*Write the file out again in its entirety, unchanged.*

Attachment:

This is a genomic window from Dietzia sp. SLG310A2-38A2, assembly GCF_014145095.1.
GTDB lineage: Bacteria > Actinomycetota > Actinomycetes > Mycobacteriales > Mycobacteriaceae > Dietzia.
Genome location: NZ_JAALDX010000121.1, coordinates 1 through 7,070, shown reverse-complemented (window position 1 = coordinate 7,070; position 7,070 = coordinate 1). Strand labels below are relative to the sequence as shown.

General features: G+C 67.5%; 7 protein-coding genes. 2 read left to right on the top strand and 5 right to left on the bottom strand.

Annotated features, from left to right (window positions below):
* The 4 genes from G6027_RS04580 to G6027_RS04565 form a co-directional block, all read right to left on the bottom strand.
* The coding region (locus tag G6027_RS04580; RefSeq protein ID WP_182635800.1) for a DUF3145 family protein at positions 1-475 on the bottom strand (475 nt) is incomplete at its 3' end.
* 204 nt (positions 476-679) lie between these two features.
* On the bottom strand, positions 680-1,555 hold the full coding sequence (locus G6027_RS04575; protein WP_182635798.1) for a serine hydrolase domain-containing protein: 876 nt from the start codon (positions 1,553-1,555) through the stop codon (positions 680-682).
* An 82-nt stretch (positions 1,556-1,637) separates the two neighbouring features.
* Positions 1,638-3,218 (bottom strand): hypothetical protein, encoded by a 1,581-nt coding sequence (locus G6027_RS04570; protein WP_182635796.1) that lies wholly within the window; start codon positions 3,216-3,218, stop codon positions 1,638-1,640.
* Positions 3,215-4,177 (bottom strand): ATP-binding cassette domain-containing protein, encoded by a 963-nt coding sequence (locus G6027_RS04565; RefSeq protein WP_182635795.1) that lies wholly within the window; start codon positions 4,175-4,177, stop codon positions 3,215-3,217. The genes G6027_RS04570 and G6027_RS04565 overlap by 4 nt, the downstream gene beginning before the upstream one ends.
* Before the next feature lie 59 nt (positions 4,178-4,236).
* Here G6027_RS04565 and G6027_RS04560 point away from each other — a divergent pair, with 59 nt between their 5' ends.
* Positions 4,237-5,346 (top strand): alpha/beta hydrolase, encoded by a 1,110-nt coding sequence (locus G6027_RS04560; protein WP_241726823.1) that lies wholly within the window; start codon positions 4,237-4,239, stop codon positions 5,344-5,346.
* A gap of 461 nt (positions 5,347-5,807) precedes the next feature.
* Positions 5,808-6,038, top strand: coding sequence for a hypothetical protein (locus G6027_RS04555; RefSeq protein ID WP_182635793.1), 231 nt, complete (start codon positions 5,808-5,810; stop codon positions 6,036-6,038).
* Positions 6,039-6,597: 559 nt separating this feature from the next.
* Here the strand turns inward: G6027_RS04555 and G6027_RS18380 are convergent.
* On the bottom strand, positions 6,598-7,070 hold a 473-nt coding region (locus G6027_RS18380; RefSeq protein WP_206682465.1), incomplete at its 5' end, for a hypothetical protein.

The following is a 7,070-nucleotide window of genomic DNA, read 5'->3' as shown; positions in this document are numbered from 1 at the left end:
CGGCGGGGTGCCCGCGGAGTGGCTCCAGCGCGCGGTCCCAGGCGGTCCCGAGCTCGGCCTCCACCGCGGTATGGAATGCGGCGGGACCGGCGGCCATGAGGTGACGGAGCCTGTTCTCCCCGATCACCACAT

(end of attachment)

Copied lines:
This is a genomic window from Dietzia sp. SLG310A2-38A2, assembly GCF_014145095.1.
GTDB lineage: Bacteria > Actinomycetota > Actinomycetes > Mycobacteriales > Mycobacteriaceae > Dietzia.
Genome location: NZ_JAALDX010000121.1, coordinates 1 through 7,070, shown reverse-complemented (window position 1 = coordinate 7,070; position 7,070 = coordinate 1). Strand labels below are relative to the sequence as shown.

General features: G+C 67.5%; 7 protein-coding genes. 2 read left to right on the top strand and 5 right to left on the bottom strand.

Annotated features, from left to right (window positions below):
* The 4 genes from G6027_RS04580 to G6027_RS04565 form a co-directional block, all read right to left on the bottom strand.
* The coding region (locus tag G6027_RS04580; RefSeq protein ID WP_182635800.1) for a DUF3145 family protein at positions 1-475 on the bottom strand (475 nt) is incomplete at its 3' end.
* 204 nt (positions 476-679) lie between these two features.
* On the bottom strand, positions 680-1,555 hold the full coding sequence (locus G6027_RS04575; protein WP_182635798.1) for a serine hydrolase domain-containing protein: 876 nt from the start codon (positions 1,553-1,555) through the stop codon (positions 680-682).
* An 82-nt stretch (positions 1,556-1,637) separates the two neighbouring features.
* Positions 1,638-3,218 (bottom strand): hypothetical protein, encoded by a 1,581-nt coding sequence (locus G6027_RS04570; protein WP_182635796.1) that lies wholly within the window; start codon positions 3,216-3,218, stop codon positions 1,638-1,640.
* Positions 3,215-4,177 (bottom strand): ATP-binding cassette domain-containing protein, encoded by a 963-nt coding sequence (locus G6027_RS04565; RefSeq protein WP_182635795.1) that lies wholly within the window; start codon positions 4,175-4,177, stop codon positions 3,215-3,217. The genes G6027_RS04570 and G6027_RS04565 overlap by 4 nt, the downstream gene beginning before the upstream one ends.
* Before the next feature lie 59 nt (positions 4,178-4,236).
* Here G6027_RS04565 and G6027_RS04560 point away from each other — a divergent pair, with 59 nt between their 5' ends.
* Positions 4,237-5,346 (top strand): alpha/beta hydrolase, encoded by a 1,110-nt coding sequence (locus G6027_RS04560; protein WP_241726823.1) that lies wholly within the window; start codon positions 4,237-4,239, stop codon positions 5,344-5,346.
* A gap of 461 nt (positions 5,347-5,807) precedes the next feature.
* Positions 5,808-6,038, top strand: coding sequence for a hypothetical protein (locus G6027_RS04555; RefSeq protein ID WP_182635793.1), 231 nt, complete (start codon positions 5,808-5,810; stop codon positions 6,036-6,038).
* Positions 6,039-6,597: 559 nt separating this feature from the next.
* Here the strand turns inward: G6027_RS04555 and G6027_RS18380 are convergent.
* On the bottom strand, positions 6,598-7,070 hold a 473-nt coding region (locus G6027_RS18380; RefSeq protein WP_206682465.1), incomplete at its 5' end, for a hypothetical protein.

The following is a 7,070-nucleotide window of genomic DNA, read 5'->3' as shown; positions in this document are numbered from 1 at the left end:
CGGCGGGGTGCCCGCGGAGTGGCTCCAGCGCGCGGTCCCAGGCGGTCCCGAGCTCGGCCTCCACCGCGGTATGGAATGCGGCGGGACCGGCGGCCATGAGGTGACGGAGCCTGTTCTCCCCGATCACCACAT